November 6, 2013
With the first phase of OneCarolina scheduled to conclude this year, Project Director Bob Swab recently offered his thoughts on the work leading up to and including 2013’s three major go-lives, along with what’s next for the groundbreaking project.
OneCarolina missed its deadline to go live with admissions in the summer of 2011, but it rebounded and launched the following year. Then, there were three successful go-lives in 2013. What led to this turnaround?
Bob Swab: The biggest change we made in 2011 and 2012 was to structure our team in the most effective way possible. We needed people with solid experience that could be here, on site, every day. Once we made that commitment and started staffing up, good things started happening.
At its busiest, OneCarolina had more than 130 full-time employees, many of whom came from different areas of the university. What was it like trying to get everyone working together?
Bob Swab: You know, I need to give our leadership team a lot of credit. For a project to be successful, leadership has to be committed, and they have to own the results. At a certain point, I think there was recognition among our leadership of what we had ahead of us. That was a scary revelation.
They put an incredible amount of effort into addressing the risks that were out there, working with our steering committee, and getting this thing done. Everyone – through sheer will and determination – worked together to accomplish what we did.
What was your message to leadership and the project team throughout the project? Did it ever change?
Bob Swab: One of the big things I try to do on a project is be consistent with a core set of standards. There are some things on a project that don’t change. For one thing, getting the right people at the right time at the right place to do the work is critical. Of course, as the project changed, my role changed, but the message stayed consistent. I was always encouraging our teams to get over that finish line and get where we needed to go. I knew and understood that they were new to this system, so we helped them as much as we could while, at the same time, ushering them towards a state of self-sufficiency. And it was really cool to watch them progress as they increasingly became more comfortable with what they were doing.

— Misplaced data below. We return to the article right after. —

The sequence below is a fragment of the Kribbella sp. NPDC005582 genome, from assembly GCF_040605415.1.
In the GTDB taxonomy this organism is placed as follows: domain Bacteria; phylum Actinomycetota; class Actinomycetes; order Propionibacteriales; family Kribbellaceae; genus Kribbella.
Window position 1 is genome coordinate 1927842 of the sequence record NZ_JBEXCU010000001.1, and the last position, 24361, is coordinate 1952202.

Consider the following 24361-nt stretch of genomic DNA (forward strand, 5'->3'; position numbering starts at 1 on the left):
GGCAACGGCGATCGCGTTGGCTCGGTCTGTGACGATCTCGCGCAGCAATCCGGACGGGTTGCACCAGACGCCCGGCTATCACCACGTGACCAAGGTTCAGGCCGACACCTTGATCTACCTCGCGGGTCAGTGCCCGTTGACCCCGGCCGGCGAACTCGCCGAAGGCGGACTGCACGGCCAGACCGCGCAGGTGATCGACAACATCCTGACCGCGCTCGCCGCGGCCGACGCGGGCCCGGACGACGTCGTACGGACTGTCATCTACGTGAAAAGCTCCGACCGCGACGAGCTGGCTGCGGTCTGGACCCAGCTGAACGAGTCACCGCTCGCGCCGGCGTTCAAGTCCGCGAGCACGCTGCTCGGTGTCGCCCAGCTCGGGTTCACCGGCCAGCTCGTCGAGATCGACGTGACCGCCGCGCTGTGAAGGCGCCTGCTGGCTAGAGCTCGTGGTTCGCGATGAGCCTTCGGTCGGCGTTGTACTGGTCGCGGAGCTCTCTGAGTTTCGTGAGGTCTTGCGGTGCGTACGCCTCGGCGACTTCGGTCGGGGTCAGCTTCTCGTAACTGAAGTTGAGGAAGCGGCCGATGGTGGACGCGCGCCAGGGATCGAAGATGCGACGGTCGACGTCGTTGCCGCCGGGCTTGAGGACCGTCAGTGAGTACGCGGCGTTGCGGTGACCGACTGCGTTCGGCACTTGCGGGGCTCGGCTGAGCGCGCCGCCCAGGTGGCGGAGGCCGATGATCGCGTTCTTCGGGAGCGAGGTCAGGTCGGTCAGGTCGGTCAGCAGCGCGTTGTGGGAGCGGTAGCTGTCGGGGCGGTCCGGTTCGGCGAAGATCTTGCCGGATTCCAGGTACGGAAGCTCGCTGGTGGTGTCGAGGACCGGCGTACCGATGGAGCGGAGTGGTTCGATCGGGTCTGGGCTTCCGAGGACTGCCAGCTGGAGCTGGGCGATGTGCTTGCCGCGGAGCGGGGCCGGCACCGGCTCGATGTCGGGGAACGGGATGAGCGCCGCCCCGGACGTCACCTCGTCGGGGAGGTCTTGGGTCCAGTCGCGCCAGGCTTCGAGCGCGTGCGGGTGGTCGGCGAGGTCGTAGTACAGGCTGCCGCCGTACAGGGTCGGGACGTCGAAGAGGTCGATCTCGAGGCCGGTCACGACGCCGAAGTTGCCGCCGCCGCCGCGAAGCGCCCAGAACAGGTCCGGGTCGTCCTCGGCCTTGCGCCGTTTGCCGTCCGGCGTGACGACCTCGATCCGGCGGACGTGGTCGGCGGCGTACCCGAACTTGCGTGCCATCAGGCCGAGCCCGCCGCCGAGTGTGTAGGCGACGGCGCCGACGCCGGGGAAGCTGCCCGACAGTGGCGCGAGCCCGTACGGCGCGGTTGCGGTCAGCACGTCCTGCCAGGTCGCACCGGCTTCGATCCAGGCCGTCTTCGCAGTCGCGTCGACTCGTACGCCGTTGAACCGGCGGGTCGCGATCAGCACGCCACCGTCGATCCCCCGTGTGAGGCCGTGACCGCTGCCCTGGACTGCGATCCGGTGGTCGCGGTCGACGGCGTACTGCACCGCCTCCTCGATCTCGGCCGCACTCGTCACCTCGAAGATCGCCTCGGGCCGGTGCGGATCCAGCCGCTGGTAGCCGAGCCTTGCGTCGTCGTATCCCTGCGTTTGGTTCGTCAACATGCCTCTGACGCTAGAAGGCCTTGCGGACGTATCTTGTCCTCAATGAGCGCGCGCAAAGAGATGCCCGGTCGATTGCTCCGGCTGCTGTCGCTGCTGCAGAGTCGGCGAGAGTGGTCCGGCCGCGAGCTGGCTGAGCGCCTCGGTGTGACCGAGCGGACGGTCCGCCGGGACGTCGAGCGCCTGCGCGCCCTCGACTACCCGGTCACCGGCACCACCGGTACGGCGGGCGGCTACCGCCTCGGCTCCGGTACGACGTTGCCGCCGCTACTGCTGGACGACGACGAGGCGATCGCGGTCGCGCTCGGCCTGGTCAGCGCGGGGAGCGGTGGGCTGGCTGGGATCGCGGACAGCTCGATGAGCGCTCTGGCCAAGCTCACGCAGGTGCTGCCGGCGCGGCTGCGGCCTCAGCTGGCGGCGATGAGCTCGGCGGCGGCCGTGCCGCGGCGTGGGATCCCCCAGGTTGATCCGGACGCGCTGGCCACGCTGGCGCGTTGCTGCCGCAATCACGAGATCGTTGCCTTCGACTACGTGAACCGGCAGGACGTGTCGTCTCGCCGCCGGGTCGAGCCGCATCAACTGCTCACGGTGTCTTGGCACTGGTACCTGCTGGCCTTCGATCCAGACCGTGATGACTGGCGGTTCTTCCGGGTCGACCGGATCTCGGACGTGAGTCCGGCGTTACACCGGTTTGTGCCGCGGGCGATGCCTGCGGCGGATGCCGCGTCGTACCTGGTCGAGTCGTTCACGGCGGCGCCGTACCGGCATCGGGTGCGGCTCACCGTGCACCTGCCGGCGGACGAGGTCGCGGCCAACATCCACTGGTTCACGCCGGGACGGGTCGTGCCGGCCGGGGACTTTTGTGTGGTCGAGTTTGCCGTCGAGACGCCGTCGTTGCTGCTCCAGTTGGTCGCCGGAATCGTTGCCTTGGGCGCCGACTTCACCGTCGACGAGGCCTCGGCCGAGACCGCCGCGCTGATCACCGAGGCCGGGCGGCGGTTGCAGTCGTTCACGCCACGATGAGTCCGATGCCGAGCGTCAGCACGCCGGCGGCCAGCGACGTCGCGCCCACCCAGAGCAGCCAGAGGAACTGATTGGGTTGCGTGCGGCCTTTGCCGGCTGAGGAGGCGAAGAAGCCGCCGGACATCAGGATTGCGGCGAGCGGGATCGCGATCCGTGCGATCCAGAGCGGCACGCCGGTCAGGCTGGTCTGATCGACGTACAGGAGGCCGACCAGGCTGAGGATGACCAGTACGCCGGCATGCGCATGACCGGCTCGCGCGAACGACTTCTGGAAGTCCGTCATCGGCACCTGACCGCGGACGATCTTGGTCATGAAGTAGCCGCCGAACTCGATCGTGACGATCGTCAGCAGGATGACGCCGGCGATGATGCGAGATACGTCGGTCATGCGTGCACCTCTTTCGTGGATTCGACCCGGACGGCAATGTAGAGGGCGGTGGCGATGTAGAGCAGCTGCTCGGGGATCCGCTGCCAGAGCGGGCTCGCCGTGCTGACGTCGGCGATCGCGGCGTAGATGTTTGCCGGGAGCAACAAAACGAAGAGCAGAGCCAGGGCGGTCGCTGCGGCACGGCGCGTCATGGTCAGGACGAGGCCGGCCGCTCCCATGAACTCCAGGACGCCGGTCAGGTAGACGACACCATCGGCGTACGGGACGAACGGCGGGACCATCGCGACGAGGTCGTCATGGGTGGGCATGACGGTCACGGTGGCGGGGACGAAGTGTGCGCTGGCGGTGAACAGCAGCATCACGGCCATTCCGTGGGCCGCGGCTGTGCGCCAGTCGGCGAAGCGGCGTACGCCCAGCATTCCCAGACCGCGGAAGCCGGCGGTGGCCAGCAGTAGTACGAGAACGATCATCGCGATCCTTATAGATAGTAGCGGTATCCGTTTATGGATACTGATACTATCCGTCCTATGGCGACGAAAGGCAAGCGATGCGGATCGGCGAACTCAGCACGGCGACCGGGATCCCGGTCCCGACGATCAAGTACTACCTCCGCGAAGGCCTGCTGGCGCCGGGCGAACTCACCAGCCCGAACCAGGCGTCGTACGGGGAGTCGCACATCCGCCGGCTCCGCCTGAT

Let’s talk about the student rollouts in 2013. How do you think they went?
Bob Swab: I think they were pretty successful, especially when you’re talking about an implementation that’s this size and this complex. Obviously, our student teams will continue to work on the system to make it better, and I know right now we’re working through some issues. But when I look at what we have now, I’m pretty pleased.
Now, at the beginning of the fall semester, there were long lines at the Coliseum, and we had long hold times. We were disappointed to see those things; we care about the students, and we want to be able to answer questions quickly. We will get better.
Despite these issues, to change out a 30-year system is quite an accomplishment. Overall, this whole team did a great job, and we all need to take a deep breath and recognize that. Now, with that being said, I think we’ll all feel a little better once this semester is over, with students having been graded and graduated.
What’s next for OneCarolina?
Bob Swab: The student phase of the project is wrapping up this year, which means our next phase – the human resources and finance portion - will begin in 2014 and end in 2016. University employees are eventually going to see lots of changes with the rollout of an online, automated system. Payroll, for example, is moving away from VIP into the new system. We’ll have more to share about Phase Two once we get going next year.